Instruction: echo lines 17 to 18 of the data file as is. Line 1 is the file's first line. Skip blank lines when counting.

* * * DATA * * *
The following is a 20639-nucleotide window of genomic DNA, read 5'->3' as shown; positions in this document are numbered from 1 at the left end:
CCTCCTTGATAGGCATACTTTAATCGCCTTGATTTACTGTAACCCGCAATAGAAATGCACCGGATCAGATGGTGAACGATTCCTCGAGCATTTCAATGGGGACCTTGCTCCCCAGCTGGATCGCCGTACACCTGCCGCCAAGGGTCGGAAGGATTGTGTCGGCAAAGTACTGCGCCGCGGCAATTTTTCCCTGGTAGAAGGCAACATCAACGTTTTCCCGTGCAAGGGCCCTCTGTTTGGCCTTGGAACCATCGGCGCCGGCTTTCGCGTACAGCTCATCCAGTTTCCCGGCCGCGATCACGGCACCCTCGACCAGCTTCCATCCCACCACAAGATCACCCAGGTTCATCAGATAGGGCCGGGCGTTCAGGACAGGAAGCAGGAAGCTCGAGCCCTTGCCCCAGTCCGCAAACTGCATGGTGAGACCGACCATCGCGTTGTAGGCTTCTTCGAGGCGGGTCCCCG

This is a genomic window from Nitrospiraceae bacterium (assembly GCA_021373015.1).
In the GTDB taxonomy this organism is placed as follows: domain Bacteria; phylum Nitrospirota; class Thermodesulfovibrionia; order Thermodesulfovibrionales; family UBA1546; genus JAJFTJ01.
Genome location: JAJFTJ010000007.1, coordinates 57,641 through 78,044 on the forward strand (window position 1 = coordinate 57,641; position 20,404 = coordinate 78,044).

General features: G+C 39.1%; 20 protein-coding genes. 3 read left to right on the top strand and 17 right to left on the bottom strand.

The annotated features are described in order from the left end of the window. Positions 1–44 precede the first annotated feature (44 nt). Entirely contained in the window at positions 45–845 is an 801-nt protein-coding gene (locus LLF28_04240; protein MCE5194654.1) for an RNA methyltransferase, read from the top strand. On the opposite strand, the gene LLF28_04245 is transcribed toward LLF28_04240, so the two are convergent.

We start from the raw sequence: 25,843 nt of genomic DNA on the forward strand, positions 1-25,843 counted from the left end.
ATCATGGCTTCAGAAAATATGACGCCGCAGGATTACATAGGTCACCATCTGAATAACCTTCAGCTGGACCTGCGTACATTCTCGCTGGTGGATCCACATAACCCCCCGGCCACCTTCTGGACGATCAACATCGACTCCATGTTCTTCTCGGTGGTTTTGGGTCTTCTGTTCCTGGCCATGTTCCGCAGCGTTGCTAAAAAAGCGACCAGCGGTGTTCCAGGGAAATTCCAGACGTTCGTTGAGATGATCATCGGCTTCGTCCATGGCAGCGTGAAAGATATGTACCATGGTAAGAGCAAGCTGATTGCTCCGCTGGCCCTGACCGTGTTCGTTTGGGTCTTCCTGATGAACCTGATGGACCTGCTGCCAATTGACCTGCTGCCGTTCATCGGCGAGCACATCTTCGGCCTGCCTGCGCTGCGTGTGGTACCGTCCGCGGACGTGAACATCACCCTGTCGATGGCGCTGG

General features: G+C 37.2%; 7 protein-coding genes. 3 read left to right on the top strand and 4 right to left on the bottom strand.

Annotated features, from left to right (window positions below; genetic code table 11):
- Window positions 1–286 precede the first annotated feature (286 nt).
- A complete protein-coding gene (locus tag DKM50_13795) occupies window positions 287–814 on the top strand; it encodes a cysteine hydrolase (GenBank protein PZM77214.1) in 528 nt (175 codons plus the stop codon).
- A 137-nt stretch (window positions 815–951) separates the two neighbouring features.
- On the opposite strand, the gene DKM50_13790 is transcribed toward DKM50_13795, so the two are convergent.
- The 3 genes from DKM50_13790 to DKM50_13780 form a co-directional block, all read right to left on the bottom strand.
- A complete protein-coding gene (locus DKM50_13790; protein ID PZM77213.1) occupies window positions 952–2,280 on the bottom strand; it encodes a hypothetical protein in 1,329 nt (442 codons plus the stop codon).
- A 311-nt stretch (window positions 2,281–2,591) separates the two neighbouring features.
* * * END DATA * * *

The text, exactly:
- A complete protein-coding gene (locus DKM50_13790; protein ID PZM77213.1) occupies window positions 952–2,280 on the bottom strand; it encodes a hypothetical protein in 1,329 nt (442 codons plus the stop codon).
- A 311-nt stretch (window positions 2,281–2,591) separates the two neighbouring features.